After ensuring that the baby was able to breathe on her own, Allen told the mother that it was important to keep her newborn daughter warm until medical personnel arrived. The mother wrapped the baby in a towel.
“Then it was important to check on the health of the mother,” she continued. “With a breech birth, you risk hemorrhaging, so I had to be sure that the mother was not in distress.”
Asked how she was doing, the mother responded, “Just send help!”
As she continued to reassure the mother, Allen was relieved to hear the radio in the background chirp. Fire department personnel had arrived at the house.
“I told her ‘the fire department is there. They should be coming into your quarters at any moment,’” Allen said. “Then I heard two of the responders in the background, and the baby was still crying, so I knew she was OK.”
Shortly thereafter, Allen heard the ambulance arrive at the house.
Although she did not have an opportunity to say goodbye to the spouse, she knew that both mother and baby were in good hands.
“I was relieved that – at the time when I hung up the phone – they were both doing really well,” she said. “The baby was breathing, mom was doing fine, and they were both going to the hospital.”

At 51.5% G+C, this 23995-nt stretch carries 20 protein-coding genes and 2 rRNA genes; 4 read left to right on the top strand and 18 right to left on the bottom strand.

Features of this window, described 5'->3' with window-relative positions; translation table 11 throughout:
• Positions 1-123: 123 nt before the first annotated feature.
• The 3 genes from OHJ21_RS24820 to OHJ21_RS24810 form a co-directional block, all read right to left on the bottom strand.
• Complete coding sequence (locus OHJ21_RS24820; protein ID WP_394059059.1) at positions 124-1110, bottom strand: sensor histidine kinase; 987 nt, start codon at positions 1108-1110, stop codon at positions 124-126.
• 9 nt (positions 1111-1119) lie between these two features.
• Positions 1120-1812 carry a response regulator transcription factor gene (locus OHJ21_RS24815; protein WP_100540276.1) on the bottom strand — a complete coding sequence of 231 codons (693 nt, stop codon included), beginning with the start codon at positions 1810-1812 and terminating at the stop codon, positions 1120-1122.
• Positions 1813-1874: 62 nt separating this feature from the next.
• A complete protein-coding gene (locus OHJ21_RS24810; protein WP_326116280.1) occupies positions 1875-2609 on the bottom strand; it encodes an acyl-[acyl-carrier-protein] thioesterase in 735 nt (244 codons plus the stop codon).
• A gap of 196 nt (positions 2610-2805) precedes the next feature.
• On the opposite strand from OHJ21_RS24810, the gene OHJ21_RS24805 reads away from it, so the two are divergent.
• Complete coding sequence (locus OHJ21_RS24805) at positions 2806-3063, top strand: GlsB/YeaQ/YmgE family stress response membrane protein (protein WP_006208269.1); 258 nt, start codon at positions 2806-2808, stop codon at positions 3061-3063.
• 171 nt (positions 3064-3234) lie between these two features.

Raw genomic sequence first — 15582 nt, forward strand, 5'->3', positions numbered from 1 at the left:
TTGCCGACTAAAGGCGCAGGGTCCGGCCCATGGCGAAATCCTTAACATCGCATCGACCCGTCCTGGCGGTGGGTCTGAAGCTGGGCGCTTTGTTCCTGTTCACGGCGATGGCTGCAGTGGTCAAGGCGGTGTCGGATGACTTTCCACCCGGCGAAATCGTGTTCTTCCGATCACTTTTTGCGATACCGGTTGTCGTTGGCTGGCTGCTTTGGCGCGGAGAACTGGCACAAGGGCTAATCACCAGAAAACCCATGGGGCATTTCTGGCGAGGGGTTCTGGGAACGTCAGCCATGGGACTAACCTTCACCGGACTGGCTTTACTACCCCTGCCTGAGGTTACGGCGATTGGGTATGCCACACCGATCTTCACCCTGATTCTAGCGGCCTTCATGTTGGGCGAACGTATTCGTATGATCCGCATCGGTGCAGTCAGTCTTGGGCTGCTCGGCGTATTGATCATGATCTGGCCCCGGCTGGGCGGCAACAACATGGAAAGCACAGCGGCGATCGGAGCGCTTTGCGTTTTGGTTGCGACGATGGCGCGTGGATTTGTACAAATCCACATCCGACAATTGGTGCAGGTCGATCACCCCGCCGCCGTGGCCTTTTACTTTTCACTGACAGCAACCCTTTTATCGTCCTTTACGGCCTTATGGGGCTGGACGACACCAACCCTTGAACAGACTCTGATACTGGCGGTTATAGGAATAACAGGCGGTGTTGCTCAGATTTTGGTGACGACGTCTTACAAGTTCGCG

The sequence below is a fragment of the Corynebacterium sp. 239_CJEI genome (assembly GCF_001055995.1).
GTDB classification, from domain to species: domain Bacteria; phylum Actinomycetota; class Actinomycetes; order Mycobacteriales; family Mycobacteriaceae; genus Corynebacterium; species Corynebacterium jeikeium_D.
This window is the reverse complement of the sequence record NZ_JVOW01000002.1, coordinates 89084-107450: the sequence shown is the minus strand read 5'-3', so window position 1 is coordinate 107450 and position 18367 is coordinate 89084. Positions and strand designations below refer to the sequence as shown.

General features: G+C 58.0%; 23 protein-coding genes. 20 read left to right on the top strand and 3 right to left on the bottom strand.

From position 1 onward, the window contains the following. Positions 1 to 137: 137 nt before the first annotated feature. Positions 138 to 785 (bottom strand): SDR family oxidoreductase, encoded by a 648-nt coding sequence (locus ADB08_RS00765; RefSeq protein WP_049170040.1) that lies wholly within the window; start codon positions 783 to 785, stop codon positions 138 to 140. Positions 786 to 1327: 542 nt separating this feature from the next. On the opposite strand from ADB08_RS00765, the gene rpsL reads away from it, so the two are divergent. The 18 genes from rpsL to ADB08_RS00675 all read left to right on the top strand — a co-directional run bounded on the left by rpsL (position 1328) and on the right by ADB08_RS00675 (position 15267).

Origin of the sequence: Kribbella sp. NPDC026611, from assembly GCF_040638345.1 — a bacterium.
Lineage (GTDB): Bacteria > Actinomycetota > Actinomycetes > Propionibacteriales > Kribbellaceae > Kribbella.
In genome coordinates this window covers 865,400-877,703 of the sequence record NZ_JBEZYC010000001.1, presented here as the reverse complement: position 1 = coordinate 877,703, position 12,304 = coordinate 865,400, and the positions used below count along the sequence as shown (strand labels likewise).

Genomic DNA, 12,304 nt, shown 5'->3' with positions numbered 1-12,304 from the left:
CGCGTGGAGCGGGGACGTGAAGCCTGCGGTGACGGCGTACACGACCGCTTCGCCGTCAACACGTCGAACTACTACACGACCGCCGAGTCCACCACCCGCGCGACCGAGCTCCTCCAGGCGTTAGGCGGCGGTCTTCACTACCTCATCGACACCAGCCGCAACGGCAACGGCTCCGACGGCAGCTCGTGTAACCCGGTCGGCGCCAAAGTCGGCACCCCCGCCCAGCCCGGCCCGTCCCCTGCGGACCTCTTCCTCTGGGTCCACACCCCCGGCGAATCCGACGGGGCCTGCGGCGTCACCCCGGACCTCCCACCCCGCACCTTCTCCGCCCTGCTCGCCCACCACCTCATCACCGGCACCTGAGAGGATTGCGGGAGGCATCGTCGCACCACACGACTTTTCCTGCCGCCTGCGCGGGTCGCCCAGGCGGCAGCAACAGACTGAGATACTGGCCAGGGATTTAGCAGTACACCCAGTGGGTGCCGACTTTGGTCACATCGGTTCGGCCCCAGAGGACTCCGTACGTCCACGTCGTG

The spouse and baby were transported to Carthage Area Hospital, where both received medical care.
“The ambulance crew did call later to say that the baby and mother were doing fine,” Allen recalled.
Allen credited her ability to remain calm in such a stressful situation to her training and experience as a first responder.
“We (dispatchers) have protocols to go by, and we also have emergency cards that we read instructions from,” she said. “Knowing those cards are there and having experience on both sides – with dispatch and on the EMS side – helps you to think: ‘what do I need to know in order to help this person?’”
Ultimately, Allen said, it’s important to think of what you would want to hear if you were calling for help.
“I would want someone to help keep me calm when I’m too scared to think clearly,” she said. “You train yourself to focus on the task at hand – helping the caller.”
Although Allen admits that her job is stressful at times, she said that she finds it to be an occupation that is both interesting and deeply fulfilling.
“I like being able to help those who are in need, whether it’s (sending) medical help, sending police or the fire department to help them,” Allen said. “I also think the challenge of never knowing what each day is going to bring is interesting.”